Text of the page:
Presenter Information

Kimberly BrayFollow

Presentation Type

Poster

Abstract

MACROINVERBRATE FOOD WEBS OF A METAL-CONTAMINATED RIVER: IMPORTANCE OF ALGAL BLOOMS

Kim Bray, Marc Peipoch, Jessica Jenne, & H. Maurice Valett

River food webs associated with summer blooms of filamentous green algae have previously illustrated the number of trophic levels successfully predicts the relative importance of bottom-up and top-down influences. Unidentified causes for significantly lower trout abundance in Reach C of the metal-contaminated Upper Clark Fork River (UCFR, 20-30 fish/km), compared to upstream reaches (200-300 fish/km) and nearby rivers (600 – 3,000 fish/km) in Montana, USA, are of concern to restoration practitioners working in what is now the largest superfund site in the nation. Metal contamination of floodplain sediments throughout the UCFR reflect its mining history, but Reach C, without significant metal pollution but with greatest algal growth, displays lowest trout abundance. Low abundance of top predators is concordant with HSS-Fretwell prediction that an odd number of trophic levels will result in nutrient-limited algal productivity. Nitrogen limiting conditions are repeatedly observed during summer time in the UCFR (3) and N-fixing cyanobacteria (i.e., Nostoc sp.) become abundant by late-summer. Assessment of food web structure (i.e., trophic levels and relations) is necessary before considering other restoration practices to recover trout abundance in the UCFR. Long-term data on benthic macroinvertebrate data (greatest abundances of 14.4% Chironomidae, 29.3 % Baetis, and 8.74% inermis) and insect body burdens for multiple metals (Cu, As, Zn, Pb, Cd), and stable isotope composition (13C and 15N) were used in a Bayesian stable isotope mixing model approach to discern the trophic structure in Reach C and linked to trout consumers through fish stomach analysis.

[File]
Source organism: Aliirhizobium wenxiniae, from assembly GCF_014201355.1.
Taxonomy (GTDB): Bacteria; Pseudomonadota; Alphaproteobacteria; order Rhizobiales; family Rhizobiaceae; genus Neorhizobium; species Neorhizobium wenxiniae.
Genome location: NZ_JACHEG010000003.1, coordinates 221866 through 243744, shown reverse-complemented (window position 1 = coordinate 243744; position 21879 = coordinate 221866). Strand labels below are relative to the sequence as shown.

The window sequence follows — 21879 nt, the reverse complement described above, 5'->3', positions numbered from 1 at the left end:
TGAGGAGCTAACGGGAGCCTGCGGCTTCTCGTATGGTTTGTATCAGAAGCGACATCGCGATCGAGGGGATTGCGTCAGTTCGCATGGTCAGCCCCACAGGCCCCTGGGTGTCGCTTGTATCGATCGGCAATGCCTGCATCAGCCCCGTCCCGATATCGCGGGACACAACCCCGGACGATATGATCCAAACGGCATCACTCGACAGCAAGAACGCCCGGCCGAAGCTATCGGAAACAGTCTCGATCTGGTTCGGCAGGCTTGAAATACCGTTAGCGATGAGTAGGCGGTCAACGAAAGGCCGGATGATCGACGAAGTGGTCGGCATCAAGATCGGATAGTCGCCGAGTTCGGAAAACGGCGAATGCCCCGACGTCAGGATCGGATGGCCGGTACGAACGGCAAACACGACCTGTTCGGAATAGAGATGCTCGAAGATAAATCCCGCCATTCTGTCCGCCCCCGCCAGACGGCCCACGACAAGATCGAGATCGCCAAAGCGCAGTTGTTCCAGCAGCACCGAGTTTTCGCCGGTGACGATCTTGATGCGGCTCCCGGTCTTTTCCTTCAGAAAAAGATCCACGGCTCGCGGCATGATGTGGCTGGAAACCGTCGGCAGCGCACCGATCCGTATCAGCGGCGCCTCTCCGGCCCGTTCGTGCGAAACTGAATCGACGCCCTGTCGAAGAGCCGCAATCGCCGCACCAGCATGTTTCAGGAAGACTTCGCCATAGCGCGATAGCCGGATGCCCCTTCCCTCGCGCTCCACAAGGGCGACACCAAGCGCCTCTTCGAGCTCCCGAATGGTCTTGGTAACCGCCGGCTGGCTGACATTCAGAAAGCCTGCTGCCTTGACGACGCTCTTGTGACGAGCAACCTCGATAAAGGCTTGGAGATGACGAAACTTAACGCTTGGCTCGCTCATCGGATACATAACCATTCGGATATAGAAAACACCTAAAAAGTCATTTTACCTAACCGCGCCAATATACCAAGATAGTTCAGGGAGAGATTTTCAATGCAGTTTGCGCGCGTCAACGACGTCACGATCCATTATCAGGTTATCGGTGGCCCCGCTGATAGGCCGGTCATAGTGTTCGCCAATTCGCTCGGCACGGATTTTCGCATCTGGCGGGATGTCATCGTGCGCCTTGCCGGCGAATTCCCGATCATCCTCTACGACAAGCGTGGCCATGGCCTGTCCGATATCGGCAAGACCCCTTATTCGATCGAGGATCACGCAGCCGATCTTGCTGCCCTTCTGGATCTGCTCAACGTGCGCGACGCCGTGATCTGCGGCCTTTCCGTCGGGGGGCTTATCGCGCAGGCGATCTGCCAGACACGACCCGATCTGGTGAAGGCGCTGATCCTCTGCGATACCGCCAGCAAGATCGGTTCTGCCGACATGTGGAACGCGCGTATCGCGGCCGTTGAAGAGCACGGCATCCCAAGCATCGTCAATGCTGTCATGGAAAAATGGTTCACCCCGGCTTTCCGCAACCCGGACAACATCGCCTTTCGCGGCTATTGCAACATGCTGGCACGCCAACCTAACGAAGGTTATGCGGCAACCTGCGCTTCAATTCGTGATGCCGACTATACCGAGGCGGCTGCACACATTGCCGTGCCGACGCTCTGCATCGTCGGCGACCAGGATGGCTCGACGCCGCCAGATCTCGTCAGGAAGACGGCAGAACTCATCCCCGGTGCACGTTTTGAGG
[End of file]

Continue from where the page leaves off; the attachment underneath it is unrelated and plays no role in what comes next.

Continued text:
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Life Sciences

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Apr 28th, 11:00 AM Apr 28th, 12:00 PM

Macroinvertebrate Food Webs of a Metal-Contaminated River: Importance of Algal Blooms

UC South Ballroom

MACROINVERBRATE FOOD WEBS OF A METAL-CONTAMINATED RIVER: IMPORTANCE OF ALGAL BLOOMS

Kim Bray, Marc Peipoch, Jessica Jenne, & H. Maurice Valett

River food webs associated with summer blooms of filamentous green algae have previously illustrated the number of trophic levels successfully predicts the relative importance of bottom-up and top-down influences. Unidentified causes for significantly lower trout abundance in Reach C of the metal-contaminated Upper Clark Fork River (UCFR, 20-30 fish/km), compared to upstream reaches (200-300 fish/km) and nearby rivers (600 – 3,000 fish/km) in Montana, USA, are of concern to restoration practitioners working in what is now the largest superfund site in the nation. Metal contamination of floodplain sediments throughout the UCFR reflect its mining history, but Reach C, without significant metal pollution but with greatest algal growth, displays lowest trout abundance. Low abundance of top predators is concordant with HSS-Fretwell prediction that an odd number of trophic levels will result in nutrient-limited algal productivity. Nitrogen limiting conditions are repeatedly observed during summer time in the UCFR (3) and N-fixing cyanobacteria (i.e., Nostoc sp.) become abundant by late-summer. Assessment of food web structure (i.e., trophic levels and relations) is necessary before considering other restoration practices to recover trout abundance in the UCFR. Long-term data on benthic macroinvertebrate data (greatest abundances of 14.4% Chironomidae, 29.3 % Baetis, and 8.74% inermis) and insect body burdens for multiple metals (Cu, As, Zn, Pb, Cd), and stable isotope composition (13C and 15N) were used in a Bayesian stable isotope mixing model approach to discern the trophic structure in Reach C and linked to trout consumers through fish stomach analysis.